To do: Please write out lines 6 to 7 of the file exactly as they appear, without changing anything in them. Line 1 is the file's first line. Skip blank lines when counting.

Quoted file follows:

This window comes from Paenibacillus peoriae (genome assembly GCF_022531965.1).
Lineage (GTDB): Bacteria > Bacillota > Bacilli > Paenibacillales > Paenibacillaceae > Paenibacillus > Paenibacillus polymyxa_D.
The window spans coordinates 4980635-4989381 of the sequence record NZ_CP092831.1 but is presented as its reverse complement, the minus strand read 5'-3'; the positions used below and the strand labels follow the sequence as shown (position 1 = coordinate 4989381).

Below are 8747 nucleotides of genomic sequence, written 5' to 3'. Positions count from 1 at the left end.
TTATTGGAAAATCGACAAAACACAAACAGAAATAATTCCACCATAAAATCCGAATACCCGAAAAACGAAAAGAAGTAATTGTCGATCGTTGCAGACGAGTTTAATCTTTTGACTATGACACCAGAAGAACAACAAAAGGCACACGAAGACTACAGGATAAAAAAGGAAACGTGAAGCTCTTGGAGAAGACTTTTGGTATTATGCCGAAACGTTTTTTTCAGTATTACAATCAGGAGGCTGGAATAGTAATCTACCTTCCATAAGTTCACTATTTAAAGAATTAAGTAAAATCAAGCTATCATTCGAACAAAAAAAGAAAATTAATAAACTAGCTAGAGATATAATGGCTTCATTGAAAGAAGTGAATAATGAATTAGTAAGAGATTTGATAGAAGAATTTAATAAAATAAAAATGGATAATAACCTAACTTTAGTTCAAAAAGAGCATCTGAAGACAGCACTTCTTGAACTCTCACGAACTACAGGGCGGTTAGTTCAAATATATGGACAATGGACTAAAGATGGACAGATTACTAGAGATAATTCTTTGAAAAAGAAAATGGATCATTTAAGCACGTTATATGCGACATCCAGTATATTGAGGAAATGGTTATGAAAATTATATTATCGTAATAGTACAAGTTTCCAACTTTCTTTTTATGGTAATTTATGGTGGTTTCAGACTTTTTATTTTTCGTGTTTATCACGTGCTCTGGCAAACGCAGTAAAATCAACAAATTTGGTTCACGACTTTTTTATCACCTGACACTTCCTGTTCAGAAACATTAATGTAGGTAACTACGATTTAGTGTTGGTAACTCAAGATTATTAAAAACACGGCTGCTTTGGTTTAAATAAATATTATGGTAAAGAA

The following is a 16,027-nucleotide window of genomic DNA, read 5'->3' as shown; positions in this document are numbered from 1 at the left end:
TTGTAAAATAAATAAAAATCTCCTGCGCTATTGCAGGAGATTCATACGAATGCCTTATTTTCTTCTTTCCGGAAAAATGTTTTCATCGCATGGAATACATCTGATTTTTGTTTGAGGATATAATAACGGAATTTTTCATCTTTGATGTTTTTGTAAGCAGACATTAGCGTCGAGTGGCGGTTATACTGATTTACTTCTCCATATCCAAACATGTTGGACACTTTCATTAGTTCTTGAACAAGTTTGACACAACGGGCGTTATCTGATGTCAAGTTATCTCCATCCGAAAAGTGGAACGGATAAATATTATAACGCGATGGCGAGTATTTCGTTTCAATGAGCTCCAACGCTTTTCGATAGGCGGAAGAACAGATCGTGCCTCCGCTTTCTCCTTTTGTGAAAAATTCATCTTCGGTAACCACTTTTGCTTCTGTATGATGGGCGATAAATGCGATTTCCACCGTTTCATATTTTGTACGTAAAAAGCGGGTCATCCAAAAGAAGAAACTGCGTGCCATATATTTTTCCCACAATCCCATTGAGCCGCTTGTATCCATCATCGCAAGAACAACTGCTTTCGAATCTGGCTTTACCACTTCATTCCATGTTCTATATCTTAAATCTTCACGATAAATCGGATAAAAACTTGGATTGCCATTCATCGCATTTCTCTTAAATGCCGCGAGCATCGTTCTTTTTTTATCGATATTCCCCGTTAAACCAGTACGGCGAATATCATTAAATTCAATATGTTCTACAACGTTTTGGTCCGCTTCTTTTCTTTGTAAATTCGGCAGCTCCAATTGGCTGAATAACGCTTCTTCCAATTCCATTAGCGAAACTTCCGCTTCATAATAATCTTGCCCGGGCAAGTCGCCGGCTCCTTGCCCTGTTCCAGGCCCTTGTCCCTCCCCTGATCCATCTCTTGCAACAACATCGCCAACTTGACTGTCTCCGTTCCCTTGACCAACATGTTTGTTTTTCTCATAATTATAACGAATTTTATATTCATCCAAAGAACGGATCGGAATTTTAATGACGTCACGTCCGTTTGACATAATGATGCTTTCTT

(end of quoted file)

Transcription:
The following is a 16,027-nucleotide window of genomic DNA, read 5'->3' as shown; positions in this document are numbered from 1 at the left end:
TTGTAAAATAAATAAAAATCTCCTGCGCTATTGCAGGAGATTCATACGAATGCCTTATTTTCTTCTTTCCGGAAAAATGTTTTCATCGCATGGAATACATCTGATTTTTGTTTGAGGATATAATAACGGAATTTTTCATCTTTGATGTTTTTGTAAGCAGACATTAGCGTCGAGTGGCGGTTATACTGATTTACTTCTCCATATCCAAACATGTTGGACACTTTCATTAGTTCTTGAACAAGTTTGACACAACGGGCGTTATCTGATGTCAAGTTATCTCCATCCGAAAAGTGGAACGGATAAATATTATAACGCGATGGCGAGTATTTCGTTTCAATGAGCTCCAACGCTTTTCGATAGGCGGAAGAACAGATCGTGCCTCCGCTTTCTCCTTTTGTGAAAAATTCATCTTCGGTAACCACTTTTGCTTCTGTATGATGGGCGATAAATGCGATTTCCACCGTTTCATATTTTGTACGTAAAAAGCGGGTCATCCAAAAGAAGAAACTGCGTGCCATATATTTTTCCCACAATCCCATTGAGCCGCTTGTATCCATCATCGCAAGAACAACTGCTTTCGAATCTGGCTTTACCACTTCATTCCATGTTCTATATCTTAAATCTTCACGATAAATCGGATAAAAACTTGGATTGCCATTCATCGCATTTCTCTTAAATGCCGCGAGCATCGTTCTTTTTTTATCGATATTCCCCGTTAAACCAGTACGGCGAATATCATTAAATTCAATATGTTCTACAACGTTTTGGTCCGCTTCTTTTCTTTGTAAATTCGGCAGCTCCAATTGGCTGAATAACGCTTCTTCCAATTCCATTAGCGAAACTTCCGCTTCATAATAATCTTGCCCGGGCAAGTCGCCGGCTCCTTGCCCTGTTCCAGGCCCTTGTCCCTCCCCTGATCCATCTCTTGCAACAACATCGCCAACTTGACTGTCTCCGTTCCCTTGACCAACATGTTTGTTTTTCTCATAATTATAACGAATTTTATATTCATCCAAAGAACGGATCGGAATTTTAATGACGTCACGTCCGTTTGACATAATGATGCTTTCTT